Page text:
This morning [Apr 15] we attended a breakfast meeting with Michael Ignatieff, the Liberal leader of the opposition. One of his comments related to Canada’s emerging leadership in the field of bank regulations. He felt Canada should be aggressively showing leadership, trying to help other nations regulate their banks more like Canada regulates our banks. At this juncture of the worlds banking crisis, Canada has a lot to be proud of.
What beautiful irony! We remember a time when Canadian banks were scrambling to merge with each other. Bank presidents told us all that Canadian banks needed to merge so they could become more competitive internationally. They thought that bigger would be better. By world standards, ‘the big five’ Canadian banks were too small. The government of that day decided not to allow further mergers. And today, it appears that Canada’s small banks are emerging as the best banks in the world. Maybe the competitive edge comes from smaller, not bigger.
We wonder what the leader of the opposition will say when today’s government is asked to consider the wedding of two of Canada’s biggest energy companies, Petro-Canada and Suncor. The presidents of these oil giants tell us they need to merge to become more competitive internationally. They too think bigger is better.
In a time when America’s biggest auto manufacturers, banks, mortgage companies, insurance companies and stock brokers have all collapsed, some still believe that bigger is better. When will they learn that small and flexible is better? Small, lean and efficient is better.
Don’t get caught thinking big.
We remember the late 1990s mutual funds boom. Salesman/planners used to tell their customers that they should own the biggest mutual funds with longest term track records. In other words, the average investors’ advisors were telling them bigger is better. And now, ten years later, we can look at the performance of those equity mutual funds: 10 year, 5 year, 4-3-2-1 year performance: all bad. Down 40% in the past year alone! Bigger is not better.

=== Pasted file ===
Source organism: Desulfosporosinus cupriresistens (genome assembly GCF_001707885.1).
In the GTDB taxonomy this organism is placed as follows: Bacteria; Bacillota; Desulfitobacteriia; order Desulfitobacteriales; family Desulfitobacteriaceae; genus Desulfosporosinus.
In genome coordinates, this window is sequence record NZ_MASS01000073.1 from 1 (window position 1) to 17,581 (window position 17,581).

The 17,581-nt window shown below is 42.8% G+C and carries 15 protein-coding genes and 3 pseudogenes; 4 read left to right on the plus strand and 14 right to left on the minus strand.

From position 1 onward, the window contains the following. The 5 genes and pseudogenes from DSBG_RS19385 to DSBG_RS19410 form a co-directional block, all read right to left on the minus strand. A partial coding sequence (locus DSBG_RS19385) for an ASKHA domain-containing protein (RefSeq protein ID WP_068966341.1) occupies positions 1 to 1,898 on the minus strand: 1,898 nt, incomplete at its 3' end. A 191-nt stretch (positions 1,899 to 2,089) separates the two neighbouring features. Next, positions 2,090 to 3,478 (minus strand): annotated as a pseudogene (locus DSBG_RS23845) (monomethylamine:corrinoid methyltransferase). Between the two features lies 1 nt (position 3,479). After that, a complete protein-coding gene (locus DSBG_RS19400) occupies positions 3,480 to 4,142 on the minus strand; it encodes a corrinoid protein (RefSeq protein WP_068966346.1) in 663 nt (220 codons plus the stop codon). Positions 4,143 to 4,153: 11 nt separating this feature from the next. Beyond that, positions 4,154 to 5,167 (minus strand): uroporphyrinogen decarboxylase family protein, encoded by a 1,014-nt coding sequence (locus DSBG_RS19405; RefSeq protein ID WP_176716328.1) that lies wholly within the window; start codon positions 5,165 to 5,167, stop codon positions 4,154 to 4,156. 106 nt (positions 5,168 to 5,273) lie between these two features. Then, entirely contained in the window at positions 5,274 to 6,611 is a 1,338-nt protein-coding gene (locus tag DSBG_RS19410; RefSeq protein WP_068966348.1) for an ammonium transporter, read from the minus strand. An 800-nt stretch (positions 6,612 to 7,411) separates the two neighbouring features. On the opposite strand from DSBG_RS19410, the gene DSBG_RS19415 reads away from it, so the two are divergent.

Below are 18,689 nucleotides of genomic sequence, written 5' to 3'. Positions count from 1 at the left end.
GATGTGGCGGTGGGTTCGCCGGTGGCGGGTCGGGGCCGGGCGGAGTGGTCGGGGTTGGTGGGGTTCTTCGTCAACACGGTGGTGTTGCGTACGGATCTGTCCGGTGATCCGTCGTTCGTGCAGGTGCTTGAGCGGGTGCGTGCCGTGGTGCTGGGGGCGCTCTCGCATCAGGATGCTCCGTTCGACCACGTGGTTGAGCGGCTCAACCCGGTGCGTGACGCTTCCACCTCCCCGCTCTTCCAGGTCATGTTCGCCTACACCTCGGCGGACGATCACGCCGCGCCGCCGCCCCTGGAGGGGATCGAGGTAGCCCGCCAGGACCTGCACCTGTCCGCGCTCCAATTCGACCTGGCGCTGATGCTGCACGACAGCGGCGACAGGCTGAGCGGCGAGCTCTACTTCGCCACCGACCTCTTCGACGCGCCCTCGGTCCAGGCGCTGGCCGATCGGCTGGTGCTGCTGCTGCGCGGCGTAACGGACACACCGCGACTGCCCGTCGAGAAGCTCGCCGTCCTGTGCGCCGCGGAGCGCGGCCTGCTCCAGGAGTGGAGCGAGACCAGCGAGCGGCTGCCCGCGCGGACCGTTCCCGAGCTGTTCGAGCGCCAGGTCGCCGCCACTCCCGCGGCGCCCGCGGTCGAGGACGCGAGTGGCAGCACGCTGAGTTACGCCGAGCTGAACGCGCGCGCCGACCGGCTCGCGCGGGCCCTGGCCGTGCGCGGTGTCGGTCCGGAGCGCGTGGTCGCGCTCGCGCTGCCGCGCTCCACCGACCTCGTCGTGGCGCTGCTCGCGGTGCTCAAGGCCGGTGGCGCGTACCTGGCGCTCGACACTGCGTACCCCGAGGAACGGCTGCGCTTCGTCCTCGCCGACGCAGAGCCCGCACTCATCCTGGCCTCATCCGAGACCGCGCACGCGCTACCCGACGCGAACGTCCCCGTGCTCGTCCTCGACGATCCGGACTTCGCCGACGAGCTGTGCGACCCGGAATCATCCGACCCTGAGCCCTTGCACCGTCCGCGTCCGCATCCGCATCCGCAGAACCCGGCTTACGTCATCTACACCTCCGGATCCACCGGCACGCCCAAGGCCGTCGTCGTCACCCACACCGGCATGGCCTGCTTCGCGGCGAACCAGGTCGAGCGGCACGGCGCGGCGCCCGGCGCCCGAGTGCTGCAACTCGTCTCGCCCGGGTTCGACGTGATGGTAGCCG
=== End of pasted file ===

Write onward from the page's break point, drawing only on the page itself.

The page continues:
The Ontario Teachers’ Pension Plan is Canada’s biggest private pool of money. The Financial Post [Apr 2, 09] reported that they lost $21.1 billion in 2008. Six moths earlier they had reported a $12.7 billion short fall in funding. It looks like there might not be enough money to pay Ontario’s teachers’ pensions. It is very difficult to manage large pools of money. Bigger is not better.
In his book, Beyond The Bull, Ken Norquay explains how important it is to understand how other investors behave in the financial world. By adapting to how they think, we can make better decisions for our own investments. And right now we know that we should not do what the big guys are doing.
That’s the approach CastleMoore takes: small and flexible beats big and illiquid. There were times in 2008 when CastleMoore clients were completely out of the stock market. The biggest pools of investments can’t do that. They’re too big. It’s their selling that drives the stock market down. In the face of really big selling, who can buy? Who would buy?
Small investors should act like small investors; their flexibility is their edge.
Ken Norquay, CMT
Chief Investment Strategist,
“Buy, Hold and Know When to Sell.”